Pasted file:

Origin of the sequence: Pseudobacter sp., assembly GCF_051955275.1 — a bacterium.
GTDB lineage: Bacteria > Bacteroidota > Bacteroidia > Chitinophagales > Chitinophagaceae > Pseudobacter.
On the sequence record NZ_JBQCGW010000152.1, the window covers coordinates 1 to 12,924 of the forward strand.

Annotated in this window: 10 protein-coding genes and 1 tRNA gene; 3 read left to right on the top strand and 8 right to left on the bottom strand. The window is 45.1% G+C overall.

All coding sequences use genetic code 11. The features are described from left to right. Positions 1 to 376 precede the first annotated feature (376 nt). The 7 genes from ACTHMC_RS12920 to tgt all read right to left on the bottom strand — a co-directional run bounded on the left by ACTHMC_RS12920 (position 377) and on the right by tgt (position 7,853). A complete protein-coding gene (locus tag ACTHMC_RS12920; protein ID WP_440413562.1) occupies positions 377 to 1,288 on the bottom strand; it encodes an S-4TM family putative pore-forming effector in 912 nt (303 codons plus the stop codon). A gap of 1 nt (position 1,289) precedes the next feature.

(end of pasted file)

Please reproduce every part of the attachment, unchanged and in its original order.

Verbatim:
Origin of the sequence: Pseudobacter sp., assembly GCF_051955275.1 — a bacterium.
GTDB lineage: Bacteria > Bacteroidota > Bacteroidia > Chitinophagales > Chitinophagaceae > Pseudobacter.
On the sequence record NZ_JBQCGW010000152.1, the window covers coordinates 1 to 12,924 of the forward strand.

Annotated in this window: 10 protein-coding genes and 1 tRNA gene; 3 read left to right on the top strand and 8 right to left on the bottom strand. The window is 45.1% G+C overall.

All coding sequences use genetic code 11. The features are described from left to right. Positions 1 to 376 precede the first annotated feature (376 nt). The 7 genes from ACTHMC_RS12920 to tgt all read right to left on the bottom strand — a co-directional run bounded on the left by ACTHMC_RS12920 (position 377) and on the right by tgt (position 7,853). A complete protein-coding gene (locus tag ACTHMC_RS12920; protein ID WP_440413562.1) occupies positions 377 to 1,288 on the bottom strand; it encodes an S-4TM family putative pore-forming effector in 912 nt (303 codons plus the stop codon). A gap of 1 nt (position 1,289) precedes the next feature.